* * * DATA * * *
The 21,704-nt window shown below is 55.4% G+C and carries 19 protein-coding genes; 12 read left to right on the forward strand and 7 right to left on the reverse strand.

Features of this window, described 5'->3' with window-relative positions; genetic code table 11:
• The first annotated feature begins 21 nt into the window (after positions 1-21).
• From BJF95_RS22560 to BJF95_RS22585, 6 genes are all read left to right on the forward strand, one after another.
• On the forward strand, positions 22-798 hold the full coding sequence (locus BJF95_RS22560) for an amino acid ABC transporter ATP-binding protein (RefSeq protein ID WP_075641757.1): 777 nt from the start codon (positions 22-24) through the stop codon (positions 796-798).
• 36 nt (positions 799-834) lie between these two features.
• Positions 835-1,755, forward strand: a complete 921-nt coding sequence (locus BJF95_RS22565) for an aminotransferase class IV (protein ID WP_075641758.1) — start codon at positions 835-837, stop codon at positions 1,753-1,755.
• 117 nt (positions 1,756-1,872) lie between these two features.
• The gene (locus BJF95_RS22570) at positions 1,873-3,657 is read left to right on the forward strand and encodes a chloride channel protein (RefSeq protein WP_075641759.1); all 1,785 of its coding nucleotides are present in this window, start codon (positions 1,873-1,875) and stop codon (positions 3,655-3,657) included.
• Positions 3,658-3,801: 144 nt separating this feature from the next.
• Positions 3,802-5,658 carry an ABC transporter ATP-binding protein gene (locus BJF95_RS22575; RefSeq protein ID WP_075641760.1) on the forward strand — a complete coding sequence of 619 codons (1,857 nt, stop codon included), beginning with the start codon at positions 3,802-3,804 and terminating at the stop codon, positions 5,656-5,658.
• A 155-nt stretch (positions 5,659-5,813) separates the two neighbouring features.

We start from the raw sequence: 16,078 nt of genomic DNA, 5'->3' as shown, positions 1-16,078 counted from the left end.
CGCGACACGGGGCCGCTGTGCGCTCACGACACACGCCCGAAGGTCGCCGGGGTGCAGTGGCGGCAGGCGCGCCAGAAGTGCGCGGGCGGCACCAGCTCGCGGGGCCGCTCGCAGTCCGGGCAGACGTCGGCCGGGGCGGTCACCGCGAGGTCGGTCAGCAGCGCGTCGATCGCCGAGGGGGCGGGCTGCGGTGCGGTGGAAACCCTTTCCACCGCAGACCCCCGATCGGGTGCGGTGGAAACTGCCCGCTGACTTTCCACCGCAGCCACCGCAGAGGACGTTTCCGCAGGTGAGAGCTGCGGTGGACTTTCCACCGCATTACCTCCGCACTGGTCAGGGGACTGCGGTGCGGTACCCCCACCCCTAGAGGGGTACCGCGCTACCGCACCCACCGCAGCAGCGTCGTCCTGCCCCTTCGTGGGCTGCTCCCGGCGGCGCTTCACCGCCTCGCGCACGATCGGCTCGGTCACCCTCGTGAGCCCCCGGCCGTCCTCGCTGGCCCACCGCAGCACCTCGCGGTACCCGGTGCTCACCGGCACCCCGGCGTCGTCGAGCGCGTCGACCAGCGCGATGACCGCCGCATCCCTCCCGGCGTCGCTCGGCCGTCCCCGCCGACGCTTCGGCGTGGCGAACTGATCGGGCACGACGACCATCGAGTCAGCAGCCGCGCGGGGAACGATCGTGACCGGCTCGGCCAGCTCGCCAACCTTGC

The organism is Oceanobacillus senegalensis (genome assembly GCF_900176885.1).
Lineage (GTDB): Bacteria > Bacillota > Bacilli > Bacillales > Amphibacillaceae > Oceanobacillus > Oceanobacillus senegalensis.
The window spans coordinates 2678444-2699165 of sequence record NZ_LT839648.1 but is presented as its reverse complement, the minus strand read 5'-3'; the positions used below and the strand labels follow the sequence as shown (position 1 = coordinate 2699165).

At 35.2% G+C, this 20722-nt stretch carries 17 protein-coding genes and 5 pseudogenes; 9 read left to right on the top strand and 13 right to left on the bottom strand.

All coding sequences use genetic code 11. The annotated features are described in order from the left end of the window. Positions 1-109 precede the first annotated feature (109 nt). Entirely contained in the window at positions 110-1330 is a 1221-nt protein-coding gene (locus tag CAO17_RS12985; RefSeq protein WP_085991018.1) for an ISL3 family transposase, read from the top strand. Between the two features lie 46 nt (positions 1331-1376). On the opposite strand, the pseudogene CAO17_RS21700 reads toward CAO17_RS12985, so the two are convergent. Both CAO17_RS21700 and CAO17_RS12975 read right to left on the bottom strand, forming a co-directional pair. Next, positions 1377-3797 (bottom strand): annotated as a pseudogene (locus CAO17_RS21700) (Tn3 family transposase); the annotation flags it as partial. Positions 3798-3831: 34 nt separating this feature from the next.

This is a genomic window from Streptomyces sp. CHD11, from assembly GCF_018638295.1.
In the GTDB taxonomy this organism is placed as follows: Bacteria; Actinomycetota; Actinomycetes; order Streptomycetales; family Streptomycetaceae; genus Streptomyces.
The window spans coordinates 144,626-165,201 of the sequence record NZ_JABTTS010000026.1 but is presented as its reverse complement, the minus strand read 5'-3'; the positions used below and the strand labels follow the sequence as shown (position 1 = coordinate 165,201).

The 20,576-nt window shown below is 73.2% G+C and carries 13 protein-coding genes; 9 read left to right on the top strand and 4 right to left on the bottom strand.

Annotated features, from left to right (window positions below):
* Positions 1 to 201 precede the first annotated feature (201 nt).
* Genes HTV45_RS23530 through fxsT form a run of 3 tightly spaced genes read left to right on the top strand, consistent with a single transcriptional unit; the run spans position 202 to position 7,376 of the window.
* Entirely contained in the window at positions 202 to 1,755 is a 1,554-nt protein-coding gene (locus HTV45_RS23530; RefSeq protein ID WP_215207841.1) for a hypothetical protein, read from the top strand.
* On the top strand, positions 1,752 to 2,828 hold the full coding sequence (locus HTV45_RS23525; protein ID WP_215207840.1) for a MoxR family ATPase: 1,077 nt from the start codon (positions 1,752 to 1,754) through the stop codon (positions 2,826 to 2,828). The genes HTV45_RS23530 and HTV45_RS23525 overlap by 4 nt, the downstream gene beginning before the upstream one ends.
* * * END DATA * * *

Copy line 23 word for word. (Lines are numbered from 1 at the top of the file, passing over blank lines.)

The 20,576-nt window shown below is 73.2% G+C and carries 13 protein-coding genes; 9 read left to right on the top strand and 4 right to left on the bottom strand.